GEEKS. Three or four years ago, there weren't t-shirts in every teenybopper store that said "I Heart Geeks." There wasn't sitcom about socially awkward nerds befriending their hotcha neighbor. There wasn't a reality show pairing geeks and models. That skinny intellectual hipster look was only to be found in Williamsburg, NYC.



From "The Knowledge of the Holy"

"The mind looks backward in time till the dim past vanishes, then turns and looks into the future till thought and imagination collapses from exhaustion: and God is at both points, unaffected by either."

-- A.W. Tozer


Random, and Taking Bets

OK, so I'm currently taking bets on how soon some trendy seeker-sensitive church will tweak the Pussycat Dolls' new single "Jai Ho! (You Are My Destiny)" and turn it into "Oh Lord! (You Are My Destiny)" It has SO much of that cheesy-romantic language common to CCM "Jesus is my boyfriend" pop worship music.

Over/under on two months?

I'm on Spring Break this week. It's awesome. I'm catching up on my sleep, getting some projects finished, tidying my house for my guests who will be here on April 1, working on grades (a little), hanging out with friends... pretty good week so far.

I've also updated my other blog, the foodie/frugality one with a post about homemade cleaners, a links roundup for some great thrifty recipes, and a step-by-step guide to making your own yogurt!

Sorry the posting here has been so scarce. I just haven't had the time to post on a lot of theology stuff, and I'm mostly theologied out because of a series of great conversations I've been having with a friend (you know who you are...). I hope to get some more consistency here -- or at least to write a bunch of stuff this week and schedule some future posts!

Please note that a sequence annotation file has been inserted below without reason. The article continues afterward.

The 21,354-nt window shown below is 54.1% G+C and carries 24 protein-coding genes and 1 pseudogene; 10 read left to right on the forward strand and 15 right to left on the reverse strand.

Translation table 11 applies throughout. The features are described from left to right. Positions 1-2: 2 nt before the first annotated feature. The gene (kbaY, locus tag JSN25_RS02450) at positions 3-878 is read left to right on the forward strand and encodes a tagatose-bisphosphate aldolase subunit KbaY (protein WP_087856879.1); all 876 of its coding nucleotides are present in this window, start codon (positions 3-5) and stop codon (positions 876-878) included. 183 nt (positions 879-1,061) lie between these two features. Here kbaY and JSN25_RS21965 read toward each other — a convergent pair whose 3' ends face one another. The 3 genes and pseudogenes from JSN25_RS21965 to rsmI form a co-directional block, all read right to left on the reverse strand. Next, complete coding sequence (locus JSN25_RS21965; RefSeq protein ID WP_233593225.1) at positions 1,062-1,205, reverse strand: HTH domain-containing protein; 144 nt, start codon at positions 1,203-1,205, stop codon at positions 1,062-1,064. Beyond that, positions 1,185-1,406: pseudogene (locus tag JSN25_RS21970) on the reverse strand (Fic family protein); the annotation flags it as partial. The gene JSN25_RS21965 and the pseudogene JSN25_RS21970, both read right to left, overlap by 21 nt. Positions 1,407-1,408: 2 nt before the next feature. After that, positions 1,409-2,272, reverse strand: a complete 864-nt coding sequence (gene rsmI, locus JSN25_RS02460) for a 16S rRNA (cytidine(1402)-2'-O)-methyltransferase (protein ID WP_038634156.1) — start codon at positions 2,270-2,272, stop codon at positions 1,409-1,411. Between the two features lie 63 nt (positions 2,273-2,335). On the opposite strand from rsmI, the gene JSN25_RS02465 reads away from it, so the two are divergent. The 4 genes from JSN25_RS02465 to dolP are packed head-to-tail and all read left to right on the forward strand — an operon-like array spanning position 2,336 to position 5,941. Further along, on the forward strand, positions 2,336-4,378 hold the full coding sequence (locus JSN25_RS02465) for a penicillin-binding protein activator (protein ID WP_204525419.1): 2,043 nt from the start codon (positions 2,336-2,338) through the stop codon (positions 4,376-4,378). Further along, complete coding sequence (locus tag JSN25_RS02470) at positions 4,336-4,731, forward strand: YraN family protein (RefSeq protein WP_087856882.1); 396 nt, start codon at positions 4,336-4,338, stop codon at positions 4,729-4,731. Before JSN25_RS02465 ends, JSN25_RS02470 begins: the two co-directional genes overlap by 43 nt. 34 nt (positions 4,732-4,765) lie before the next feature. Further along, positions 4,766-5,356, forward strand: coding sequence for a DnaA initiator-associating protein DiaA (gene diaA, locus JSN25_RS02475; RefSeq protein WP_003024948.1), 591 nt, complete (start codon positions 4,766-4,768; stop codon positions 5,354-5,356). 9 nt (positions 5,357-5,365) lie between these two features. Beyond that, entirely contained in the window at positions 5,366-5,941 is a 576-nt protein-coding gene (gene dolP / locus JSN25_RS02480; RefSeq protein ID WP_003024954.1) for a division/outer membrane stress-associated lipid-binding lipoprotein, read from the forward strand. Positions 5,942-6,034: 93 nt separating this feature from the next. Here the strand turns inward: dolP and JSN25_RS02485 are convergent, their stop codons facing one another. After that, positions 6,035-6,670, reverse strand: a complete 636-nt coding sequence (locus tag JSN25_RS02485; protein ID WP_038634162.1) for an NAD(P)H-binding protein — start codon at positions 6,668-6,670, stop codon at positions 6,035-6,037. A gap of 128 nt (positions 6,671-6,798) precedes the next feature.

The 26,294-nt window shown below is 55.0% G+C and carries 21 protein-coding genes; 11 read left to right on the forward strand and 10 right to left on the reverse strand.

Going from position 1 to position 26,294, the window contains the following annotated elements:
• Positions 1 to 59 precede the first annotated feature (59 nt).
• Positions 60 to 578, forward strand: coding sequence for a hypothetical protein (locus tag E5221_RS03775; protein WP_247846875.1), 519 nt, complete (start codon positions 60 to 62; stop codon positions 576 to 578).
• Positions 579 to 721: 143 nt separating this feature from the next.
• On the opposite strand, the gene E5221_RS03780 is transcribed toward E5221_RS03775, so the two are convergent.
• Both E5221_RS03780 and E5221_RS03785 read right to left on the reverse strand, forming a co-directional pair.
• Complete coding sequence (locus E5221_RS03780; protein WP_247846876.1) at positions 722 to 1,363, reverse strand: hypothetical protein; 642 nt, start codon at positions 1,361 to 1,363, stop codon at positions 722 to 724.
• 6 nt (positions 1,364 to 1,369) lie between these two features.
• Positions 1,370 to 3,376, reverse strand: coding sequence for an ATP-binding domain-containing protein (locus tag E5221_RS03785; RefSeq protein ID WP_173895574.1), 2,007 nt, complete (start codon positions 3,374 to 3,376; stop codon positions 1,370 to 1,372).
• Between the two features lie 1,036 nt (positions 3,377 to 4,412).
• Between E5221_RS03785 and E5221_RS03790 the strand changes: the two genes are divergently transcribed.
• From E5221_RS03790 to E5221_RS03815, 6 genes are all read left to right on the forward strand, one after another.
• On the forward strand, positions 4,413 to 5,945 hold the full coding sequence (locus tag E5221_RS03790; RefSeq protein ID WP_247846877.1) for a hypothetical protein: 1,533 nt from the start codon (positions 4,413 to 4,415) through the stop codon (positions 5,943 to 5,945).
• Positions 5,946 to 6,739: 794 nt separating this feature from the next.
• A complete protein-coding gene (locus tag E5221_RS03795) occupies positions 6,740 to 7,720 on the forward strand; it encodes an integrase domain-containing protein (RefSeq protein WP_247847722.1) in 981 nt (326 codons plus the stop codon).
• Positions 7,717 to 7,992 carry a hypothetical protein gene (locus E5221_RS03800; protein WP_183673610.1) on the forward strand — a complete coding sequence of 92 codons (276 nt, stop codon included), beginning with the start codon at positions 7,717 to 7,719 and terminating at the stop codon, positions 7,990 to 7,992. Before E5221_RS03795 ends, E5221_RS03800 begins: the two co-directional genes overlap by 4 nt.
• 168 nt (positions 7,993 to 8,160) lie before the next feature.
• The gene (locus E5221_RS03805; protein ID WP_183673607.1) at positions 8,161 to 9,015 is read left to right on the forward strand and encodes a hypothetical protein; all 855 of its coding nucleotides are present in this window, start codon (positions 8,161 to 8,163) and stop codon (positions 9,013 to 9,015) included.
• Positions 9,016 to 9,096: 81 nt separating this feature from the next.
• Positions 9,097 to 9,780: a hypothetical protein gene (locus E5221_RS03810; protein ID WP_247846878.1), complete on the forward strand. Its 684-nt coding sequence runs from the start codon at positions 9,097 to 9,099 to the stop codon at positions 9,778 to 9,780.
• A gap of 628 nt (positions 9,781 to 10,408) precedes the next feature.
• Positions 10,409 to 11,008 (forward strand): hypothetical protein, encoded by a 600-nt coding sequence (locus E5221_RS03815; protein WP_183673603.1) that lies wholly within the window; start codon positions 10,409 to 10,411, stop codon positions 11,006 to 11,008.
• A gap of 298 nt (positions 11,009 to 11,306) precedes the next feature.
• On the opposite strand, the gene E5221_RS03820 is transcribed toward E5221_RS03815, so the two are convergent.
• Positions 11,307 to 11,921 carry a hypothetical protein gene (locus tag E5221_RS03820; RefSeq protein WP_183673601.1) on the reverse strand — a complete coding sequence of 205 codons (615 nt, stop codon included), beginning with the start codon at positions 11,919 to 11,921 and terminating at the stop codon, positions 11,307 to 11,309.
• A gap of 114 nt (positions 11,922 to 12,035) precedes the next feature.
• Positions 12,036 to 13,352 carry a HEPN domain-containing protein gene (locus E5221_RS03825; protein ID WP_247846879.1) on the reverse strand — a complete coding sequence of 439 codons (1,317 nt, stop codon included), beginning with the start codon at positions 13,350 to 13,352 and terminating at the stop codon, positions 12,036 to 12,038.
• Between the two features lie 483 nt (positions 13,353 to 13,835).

Thoughts on Congregational Church Music

If you haven't visited Sojourn's music blog, you need to do a couple things. First, repent. Second, get over there. And third, as penance, post a link on Facebook, email links to everyone you know who is even vaguely connected to music ministry in churches, and go back to the site every Wednesday for the next ten weeks.

Bobby Gilles, one of Sojourn's lyricists and the blog's moderator, is going to be posting a series of short videos every Wednesday -- videos of a round-table discussion with Mike Cosper, Sojourn's worship/arts pastor, Chip Stam, founder of the SBTS school of church music and worship, and Harold Best, a well-known author and the former dean of Wheaton college, best known for his books Unceasing Worship and Music Through the Eyes of Faith.

This week's video clip is all about congregational music -- ranging from style questions to thoughts on tradition. Check it out!


Single Women in the Church

Craig wrote a little paragraph a few days ago asking how the church can do a better job ministering to "older" (meaning 30+) single women. 71 comments later (as of this posting), there have been some dynamite suggestions and some brutally honest critiques as well. I would highly recommend reading the entire thread -- especially if you're in church ministry of any kind. It's very revealing of the pain and struggles unmarried women go through, and amazingly gracious and balanced despite its length. This one has so far defied Godwin's Law.